What an all-time great Dolly Parton story.
She’s been friends with actress Jane Fonda for quite some time now, ever since they co-starred in the iconic 9 to 5 film back in 1980.
And back in 2017, Jane stopped by The Late Late Show with James Corden, where he asked about her time going on tour with Dolly years ago.
Dolly wanted to show her what life was like on the road, and their first stop sounded like an incredible experience in and of itself, as Dolly had Jane sing backup for her at a Grand Ole Opry performance:
“You know how the trip started? She had me fly to Nashville and had me sing backup for her at the Grand Ole Opry.”
But that’s nowhere near the best part of the story…
After they finished their Opry duties, Dolly wanted to give Jane a taste of life in Appalachia and what she knew growing up.
So they made a pit stop at Dolly’s cousins house in the Ozarks, which is an obviously different mountain region from where Dolly grew up in the Smoky Mountains of East Tennessee, but for all intents and purposes here, it’s close enough.
They pulled Mrs. Dolly’s tour bus right up to the moonshine still for Jane’s first taste of white lightning:
“But then we went on her tour bus, and one of the first stops was at her cousins still in the Ozarks, because she wanted me to know what really good white lightning was like.
And she said, the only good stuff has been put through a filter like three times. She said, ‘My cousins is four times.'”
But if you’ve ever tried real moonshine from a holler (sorry, not the stuff you can buy at a liquor store), then you probably know it doesn’t take long to start feeling it.
I mean, it’s pure alcohol and nothing more or less if we’re talking about traditional, basic moonshine, so it makes sense… some would even call it medicinal, but I digress.
And as is exemplified in this story perfectly, you have to know somebody to get the good stuff… somebody like Dolly Parton, apparently:
“And so she taught me how to put your thumb in the jug and hoist it up, and I didn’t know I was drunk. I was drunk for 10 days and I didn’t know it until I got home!’
When it’s really good, you don’t know.”
Ain’t that the truth.
She went on to say that Dolly’s husband Carl Dean put together a little video montage of their travels after the tour ended, which Jane hilariously summed up like so:
“All I can tell you is, her husband edited a video of the trip for us, and when I look at that video, I realize we had no idea that we were as drunk as we were.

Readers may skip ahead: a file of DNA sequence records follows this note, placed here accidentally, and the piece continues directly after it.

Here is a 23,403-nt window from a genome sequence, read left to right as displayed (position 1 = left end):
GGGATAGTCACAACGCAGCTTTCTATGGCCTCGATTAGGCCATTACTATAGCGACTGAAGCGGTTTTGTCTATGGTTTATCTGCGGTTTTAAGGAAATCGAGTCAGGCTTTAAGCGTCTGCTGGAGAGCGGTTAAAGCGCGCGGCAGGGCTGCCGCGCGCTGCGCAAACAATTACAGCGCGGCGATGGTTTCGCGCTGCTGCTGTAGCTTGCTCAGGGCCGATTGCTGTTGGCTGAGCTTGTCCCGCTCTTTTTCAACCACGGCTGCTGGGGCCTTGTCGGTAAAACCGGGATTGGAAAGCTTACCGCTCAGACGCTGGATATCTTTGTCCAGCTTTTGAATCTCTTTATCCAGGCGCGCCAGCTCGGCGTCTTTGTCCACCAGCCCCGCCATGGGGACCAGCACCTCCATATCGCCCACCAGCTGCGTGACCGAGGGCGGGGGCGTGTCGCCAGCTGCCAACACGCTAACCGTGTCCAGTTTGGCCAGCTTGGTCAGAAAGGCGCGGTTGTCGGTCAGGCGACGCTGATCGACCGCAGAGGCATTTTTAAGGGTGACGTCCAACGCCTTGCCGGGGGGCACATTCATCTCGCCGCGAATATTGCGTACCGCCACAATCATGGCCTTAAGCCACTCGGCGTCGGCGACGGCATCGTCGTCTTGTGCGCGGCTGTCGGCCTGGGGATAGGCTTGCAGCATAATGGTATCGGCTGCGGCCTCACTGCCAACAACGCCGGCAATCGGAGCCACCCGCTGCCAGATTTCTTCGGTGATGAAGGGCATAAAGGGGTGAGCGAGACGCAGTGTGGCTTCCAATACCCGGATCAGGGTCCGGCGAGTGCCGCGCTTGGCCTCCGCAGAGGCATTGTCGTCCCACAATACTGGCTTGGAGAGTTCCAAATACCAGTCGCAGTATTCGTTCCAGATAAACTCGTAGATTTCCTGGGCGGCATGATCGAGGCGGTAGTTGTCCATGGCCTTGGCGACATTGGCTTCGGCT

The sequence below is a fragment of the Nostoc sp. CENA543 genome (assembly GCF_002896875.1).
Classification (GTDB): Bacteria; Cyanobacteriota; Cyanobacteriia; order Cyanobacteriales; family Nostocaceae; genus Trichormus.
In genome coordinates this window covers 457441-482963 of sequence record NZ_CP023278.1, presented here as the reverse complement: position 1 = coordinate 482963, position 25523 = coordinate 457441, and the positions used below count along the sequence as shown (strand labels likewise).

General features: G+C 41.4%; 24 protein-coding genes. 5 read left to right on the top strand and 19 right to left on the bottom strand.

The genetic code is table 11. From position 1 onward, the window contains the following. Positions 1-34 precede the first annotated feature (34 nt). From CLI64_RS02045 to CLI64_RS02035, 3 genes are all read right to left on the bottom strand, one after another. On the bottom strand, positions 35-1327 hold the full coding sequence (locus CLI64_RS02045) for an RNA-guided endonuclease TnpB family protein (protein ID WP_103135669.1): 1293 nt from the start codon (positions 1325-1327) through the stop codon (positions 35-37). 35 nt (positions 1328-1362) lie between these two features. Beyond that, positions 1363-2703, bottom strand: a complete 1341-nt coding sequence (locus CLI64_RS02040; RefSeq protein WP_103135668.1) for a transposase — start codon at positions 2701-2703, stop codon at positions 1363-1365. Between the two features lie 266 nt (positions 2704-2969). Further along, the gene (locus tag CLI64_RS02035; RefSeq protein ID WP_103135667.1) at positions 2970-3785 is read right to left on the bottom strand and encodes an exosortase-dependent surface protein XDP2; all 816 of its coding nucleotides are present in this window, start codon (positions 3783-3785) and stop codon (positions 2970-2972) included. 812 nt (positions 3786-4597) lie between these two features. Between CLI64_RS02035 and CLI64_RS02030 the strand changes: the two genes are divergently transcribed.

But it was really fun, it was.”
And after hearing this story, I have a new bucket list item… drink moonshine in the mountains with Dolly Parton.
Can you even imagine?
I truly do not think it can get any better than that…
Dolly’s Dad Made Moonshine
Dolly’s dad, Robert, actually made his own moonshine to supplement her families income way back when she lived in a one-room house with her parents and 11 siblings.
In her book, Dolly Parton, Songteller: My Life in Lyrics, Dolly says her mom, who was a very strict Christian, hated that he did that:
“My daddy made moonshine for a while, and Mama didn’t like that.
He didn’t really want to do it, but people make moonshine in the mountains because they need the income. So Daddy did that for a time, and so did a lot of my relatives.”
And that sort of thing is another trade that’s really not all that uncommon. Though it’s less and less popular in today’s day and age, because you can legally buy alcohol at liquor stores now, tons of people did it illegally in the mountains of east Tennessee and western North Carolina during prohibition, mainly.
Stella Parton, Dolly’s sister, said that their dad would also hide whiskey in the house “to let off his own steam”.
But Dolly’s mom, Avie Lee, also hated that, and told all of her kids that it was a sin to drink alcohol and their dad “was going straight to hell” for doing so.
This ultimately led Dolly and her siblings to be even more curious about it, so one Sunday, they stole some of their dad’s whiskey and drank it… get this… on their way to church. Somehow, neither one of their parents ever found out about it.
And apparently, just a taste of it wasn’t enough. Some of Dolly’s brothers, along with an older brother of one of their friends, decided to set up their own still and used their mom’s fruit jars to store it.
Eventually, their dad did find out about that, and put a stop to it immediately, according to a passage in the book Smart Blonde: The Life of Dolly Parton:
“The scheme had been concocted with the older brother of a friend who could see its commercial possibilities and was happy to provide technical advice and assistance in constructing the still.
The girls were also struck by the fact that the boys were carrying on some of the coarser customs just like the men, chewing tobacco, spitting, and cursing.”
Dolly even wrote a song called “Daddy’s Moonshine Still” that was included on her 1971 album, Joshua, and was inspired by her experience growing up: